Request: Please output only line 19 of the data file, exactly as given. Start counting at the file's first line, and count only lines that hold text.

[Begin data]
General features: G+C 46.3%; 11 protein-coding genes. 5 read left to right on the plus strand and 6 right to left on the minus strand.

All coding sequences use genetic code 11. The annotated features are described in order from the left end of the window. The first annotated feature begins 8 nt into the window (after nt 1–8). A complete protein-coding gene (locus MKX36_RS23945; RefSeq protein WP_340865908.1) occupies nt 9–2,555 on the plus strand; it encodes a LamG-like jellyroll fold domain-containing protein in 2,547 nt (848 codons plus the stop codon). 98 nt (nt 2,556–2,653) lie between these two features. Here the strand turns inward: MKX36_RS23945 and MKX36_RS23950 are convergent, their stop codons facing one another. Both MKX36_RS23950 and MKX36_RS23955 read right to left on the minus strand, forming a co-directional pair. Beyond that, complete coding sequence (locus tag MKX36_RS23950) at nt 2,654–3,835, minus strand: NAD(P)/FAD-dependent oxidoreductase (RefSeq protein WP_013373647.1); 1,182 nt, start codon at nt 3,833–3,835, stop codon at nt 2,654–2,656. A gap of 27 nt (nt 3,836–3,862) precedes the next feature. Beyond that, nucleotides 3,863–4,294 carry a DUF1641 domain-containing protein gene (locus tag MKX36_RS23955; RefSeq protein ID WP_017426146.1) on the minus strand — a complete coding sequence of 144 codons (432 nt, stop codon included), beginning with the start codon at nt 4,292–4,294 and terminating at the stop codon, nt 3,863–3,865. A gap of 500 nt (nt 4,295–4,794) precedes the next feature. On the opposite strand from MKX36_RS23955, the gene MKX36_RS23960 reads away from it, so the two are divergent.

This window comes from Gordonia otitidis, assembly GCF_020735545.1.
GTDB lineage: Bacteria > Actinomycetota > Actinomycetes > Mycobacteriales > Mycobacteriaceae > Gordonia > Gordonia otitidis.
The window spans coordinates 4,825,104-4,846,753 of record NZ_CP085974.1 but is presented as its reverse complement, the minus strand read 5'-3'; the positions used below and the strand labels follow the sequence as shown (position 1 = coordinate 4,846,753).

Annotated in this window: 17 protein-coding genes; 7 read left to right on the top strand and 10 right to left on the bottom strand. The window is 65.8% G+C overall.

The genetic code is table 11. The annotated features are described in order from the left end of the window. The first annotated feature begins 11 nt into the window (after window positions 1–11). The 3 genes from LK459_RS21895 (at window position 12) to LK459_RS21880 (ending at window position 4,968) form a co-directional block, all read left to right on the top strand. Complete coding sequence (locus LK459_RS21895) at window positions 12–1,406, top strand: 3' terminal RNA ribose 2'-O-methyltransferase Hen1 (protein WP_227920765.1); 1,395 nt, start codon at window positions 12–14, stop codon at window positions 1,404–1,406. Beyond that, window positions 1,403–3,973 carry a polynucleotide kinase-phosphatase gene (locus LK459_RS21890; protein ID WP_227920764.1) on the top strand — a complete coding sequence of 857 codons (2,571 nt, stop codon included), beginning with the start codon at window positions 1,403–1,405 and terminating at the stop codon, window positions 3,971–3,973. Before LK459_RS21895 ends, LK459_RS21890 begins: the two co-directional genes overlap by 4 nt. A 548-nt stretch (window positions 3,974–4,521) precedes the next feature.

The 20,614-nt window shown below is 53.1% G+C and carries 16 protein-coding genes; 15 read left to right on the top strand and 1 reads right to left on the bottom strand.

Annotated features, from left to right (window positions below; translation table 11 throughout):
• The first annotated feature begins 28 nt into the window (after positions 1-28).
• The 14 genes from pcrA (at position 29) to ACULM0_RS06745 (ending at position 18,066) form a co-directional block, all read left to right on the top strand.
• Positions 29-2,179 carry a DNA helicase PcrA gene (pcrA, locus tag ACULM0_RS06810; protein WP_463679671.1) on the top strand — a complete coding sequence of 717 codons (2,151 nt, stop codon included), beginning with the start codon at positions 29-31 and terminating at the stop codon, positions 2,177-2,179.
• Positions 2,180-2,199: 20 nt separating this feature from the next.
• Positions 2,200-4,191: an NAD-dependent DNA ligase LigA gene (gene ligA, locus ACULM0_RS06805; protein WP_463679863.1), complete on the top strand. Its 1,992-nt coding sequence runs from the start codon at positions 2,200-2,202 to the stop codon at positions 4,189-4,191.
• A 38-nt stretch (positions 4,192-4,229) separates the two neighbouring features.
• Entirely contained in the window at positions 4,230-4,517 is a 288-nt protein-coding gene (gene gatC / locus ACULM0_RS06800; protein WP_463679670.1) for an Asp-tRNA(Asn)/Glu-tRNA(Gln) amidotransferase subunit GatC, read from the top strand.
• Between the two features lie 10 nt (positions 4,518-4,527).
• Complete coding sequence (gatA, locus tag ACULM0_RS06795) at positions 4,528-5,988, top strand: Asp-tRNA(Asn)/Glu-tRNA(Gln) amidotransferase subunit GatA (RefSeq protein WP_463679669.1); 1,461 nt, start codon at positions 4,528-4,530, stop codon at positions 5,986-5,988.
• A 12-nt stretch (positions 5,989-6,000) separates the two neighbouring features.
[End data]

• A 12-nt stretch (positions 5,989-6,000) separates the two neighbouring features.